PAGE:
Do you think these things will ever work their way into the lyrics and the music of Delain?
I always try to find a way to talk about these things. You can do the marches, you can stand up on a crate, but I feel that through music, it needs a different vocabulary. Like when we wanted to talk about discrimination, that was a topic I wanted to write about for a very long time. But I didn’t just want to be like, “Hey you, don’t discriminate, because that is bad!” You’ve got to find the story and the right examples that people will relate to and really feel. For me, at that point, that was Sophie’s story for We Are the Others. So when you ask me if I’ll write about this – I will write about it if I find the right vocabulary to speak about it in a way that’s not just, “Hey look at me, I have an opinion too.” But also, like I said earlier, I do feel that with any platform you have, there comes a certain responsibility to also speak up about certain things.
With that in mind, what’s in store for the next album from Delain?
Well, we are starting the writing process as soon as we get back. There were so many ideas going back and forth before we left, as well. We’re planning to take our time with this one. We Are the Others took a very long time to be released. With the two albums after that, we wanted to be as productive as possible, and now we’re kind of feeling like we want to take the time again to not only write the album, but also go back on it and do something unexpected or weird when it comes to a theme or a concept. We’re starting that pretty soon and we’re really excited about doing something unexpected. But at this point, even we don’t know what it’s going to be.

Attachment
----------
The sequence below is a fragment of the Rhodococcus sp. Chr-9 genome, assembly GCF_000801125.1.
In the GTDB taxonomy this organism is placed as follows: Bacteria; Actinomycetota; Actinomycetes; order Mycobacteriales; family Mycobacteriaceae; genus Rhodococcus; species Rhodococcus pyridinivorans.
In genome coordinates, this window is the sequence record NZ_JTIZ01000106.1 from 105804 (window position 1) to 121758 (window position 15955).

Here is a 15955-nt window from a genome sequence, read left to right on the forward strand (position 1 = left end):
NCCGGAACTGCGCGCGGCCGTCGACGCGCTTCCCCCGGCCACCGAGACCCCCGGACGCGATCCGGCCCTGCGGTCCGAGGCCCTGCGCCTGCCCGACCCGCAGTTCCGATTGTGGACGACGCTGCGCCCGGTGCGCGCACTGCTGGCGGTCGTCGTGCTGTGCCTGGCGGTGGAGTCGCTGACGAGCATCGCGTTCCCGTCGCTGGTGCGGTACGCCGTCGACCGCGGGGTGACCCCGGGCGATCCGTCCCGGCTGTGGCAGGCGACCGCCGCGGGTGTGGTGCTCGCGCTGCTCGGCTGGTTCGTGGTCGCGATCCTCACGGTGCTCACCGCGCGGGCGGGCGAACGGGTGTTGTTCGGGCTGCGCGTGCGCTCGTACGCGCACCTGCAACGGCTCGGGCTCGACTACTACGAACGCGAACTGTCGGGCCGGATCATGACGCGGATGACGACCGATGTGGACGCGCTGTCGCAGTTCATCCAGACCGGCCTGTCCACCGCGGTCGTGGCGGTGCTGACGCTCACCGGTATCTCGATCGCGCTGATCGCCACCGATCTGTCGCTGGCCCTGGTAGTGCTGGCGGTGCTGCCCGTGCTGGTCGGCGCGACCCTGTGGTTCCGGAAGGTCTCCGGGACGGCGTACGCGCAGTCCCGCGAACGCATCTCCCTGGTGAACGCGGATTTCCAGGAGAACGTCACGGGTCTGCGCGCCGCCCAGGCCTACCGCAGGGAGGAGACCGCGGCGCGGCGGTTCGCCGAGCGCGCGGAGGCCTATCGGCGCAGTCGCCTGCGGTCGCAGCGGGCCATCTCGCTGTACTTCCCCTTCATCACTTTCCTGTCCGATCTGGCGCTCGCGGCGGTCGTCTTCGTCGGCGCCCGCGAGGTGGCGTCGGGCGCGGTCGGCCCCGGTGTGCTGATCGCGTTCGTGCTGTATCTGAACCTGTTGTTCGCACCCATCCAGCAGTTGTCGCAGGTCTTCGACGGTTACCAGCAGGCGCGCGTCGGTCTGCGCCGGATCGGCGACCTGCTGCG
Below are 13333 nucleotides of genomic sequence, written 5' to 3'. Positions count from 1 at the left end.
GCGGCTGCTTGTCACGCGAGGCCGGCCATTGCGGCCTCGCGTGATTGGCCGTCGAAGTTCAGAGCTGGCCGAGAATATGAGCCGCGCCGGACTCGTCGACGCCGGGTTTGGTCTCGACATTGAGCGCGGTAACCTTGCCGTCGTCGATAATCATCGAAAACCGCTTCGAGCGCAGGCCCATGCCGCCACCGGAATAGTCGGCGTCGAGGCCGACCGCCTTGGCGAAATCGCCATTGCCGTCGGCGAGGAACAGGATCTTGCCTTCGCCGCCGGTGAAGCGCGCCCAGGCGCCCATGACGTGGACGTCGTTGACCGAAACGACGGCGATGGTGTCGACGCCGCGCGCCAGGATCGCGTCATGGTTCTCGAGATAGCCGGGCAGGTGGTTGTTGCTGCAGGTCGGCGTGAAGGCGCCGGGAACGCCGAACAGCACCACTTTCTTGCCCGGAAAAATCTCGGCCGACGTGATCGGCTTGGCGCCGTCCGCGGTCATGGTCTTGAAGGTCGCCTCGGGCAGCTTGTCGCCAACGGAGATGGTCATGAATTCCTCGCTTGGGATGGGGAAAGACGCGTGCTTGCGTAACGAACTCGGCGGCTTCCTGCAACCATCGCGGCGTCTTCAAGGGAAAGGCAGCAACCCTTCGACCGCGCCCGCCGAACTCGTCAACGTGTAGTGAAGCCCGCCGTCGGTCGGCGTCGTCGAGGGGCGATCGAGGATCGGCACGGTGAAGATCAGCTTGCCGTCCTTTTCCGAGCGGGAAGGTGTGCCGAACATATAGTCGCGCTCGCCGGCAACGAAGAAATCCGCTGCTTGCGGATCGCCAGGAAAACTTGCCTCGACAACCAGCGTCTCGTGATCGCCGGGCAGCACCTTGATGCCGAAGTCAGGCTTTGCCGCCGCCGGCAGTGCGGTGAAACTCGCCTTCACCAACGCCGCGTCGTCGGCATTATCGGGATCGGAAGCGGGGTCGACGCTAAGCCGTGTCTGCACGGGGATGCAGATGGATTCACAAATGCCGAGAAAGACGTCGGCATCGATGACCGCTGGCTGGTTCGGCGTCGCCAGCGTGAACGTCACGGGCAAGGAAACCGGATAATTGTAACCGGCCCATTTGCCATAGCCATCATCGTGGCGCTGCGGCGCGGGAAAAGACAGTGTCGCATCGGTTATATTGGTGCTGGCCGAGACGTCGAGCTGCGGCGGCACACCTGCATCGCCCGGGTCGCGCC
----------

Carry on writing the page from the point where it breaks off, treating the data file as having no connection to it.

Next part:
Maybe similar to the instances on The Human Contradiction and Moonbathers where you added growling vocals to the music, which previously wouldn’t have been expected from the band.
Yeah! Well, those were just us trying to experiment, but yeah, things like that.
I was present for your first full tour of the US with Kamelot in 2013. Four years later, Delain has grown to being a headlining band in the US. How has that change and evolution been received by the band?
We’re really proud of the fact that we made it happen rather quickly, and that we’ve been able to come back so many times and do this. It’s all very exciting. I must admit that for me, it’s a little bit stressful. We do loads and loads of touring, and for me, with the long-distance travel, sometimes it really affects the throat. But I love it, still. The most special thing about is, not only did we get to come back so many times, but new people are coming to the shows every time. We’ve done four dates so far, and they were all amazing. There were so many people there. I’m just really grateful, because it’s the people that buy the tickets that make it possible for us.
Any final thoughts you’d like to add?
Well, like I said before, to the people who come to the shows and listen to the music, you’re the ones that make it possible for us to do this. Thank you so much for that, and I hope we see everyone on the road!